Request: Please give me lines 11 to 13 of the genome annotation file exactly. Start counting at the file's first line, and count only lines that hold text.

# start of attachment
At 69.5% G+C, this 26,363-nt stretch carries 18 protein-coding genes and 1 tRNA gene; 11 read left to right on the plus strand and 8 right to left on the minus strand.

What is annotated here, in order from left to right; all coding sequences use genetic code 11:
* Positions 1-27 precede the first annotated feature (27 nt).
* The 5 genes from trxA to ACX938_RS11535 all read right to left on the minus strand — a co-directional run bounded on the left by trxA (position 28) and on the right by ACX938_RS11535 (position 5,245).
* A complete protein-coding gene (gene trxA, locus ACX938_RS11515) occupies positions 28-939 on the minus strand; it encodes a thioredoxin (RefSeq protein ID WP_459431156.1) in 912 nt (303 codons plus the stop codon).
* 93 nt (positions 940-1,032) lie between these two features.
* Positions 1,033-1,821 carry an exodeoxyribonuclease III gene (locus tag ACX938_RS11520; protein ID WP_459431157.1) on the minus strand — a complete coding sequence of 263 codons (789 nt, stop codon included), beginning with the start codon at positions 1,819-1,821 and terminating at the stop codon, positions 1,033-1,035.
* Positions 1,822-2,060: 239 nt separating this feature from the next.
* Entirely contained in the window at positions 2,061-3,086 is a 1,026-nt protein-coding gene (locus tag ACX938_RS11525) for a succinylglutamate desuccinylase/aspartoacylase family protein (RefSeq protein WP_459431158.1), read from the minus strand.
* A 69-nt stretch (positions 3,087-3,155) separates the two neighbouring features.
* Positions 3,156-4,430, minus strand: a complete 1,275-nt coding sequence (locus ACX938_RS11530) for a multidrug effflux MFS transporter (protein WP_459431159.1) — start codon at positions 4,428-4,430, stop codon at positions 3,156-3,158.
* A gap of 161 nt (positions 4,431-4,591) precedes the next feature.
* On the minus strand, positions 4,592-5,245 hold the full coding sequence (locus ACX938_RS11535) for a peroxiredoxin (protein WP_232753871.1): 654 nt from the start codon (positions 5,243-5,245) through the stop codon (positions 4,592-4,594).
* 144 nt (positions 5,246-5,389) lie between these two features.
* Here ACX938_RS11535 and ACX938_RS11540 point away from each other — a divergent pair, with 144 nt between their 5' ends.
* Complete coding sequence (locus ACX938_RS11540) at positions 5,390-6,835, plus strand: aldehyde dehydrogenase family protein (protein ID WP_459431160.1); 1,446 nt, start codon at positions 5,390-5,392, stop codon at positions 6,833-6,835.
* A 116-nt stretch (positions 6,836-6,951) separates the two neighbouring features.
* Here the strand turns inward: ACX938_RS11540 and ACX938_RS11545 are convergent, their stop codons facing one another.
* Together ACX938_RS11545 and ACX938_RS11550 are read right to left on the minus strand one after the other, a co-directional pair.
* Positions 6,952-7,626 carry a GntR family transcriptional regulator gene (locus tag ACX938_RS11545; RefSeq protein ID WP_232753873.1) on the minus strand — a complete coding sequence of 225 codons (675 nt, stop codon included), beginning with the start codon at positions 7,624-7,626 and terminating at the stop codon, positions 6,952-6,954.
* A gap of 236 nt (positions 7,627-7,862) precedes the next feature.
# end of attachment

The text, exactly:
* Positions 3,156-4,430, minus strand: a complete 1,275-nt coding sequence (locus ACX938_RS11530) for a multidrug effflux MFS transporter (protein WP_459431159.1) — start codon at positions 4,428-4,430, stop codon at positions 3,156-3,158.
* A gap of 161 nt (positions 4,431-4,591) precedes the next feature.
* On the minus strand, positions 4,592-5,245 hold the full coding sequence (locus ACX938_RS11535) for a peroxiredoxin (protein WP_232753871.1): 654 nt from the start codon (positions 5,243-5,245) through the stop codon (positions 4,592-4,594).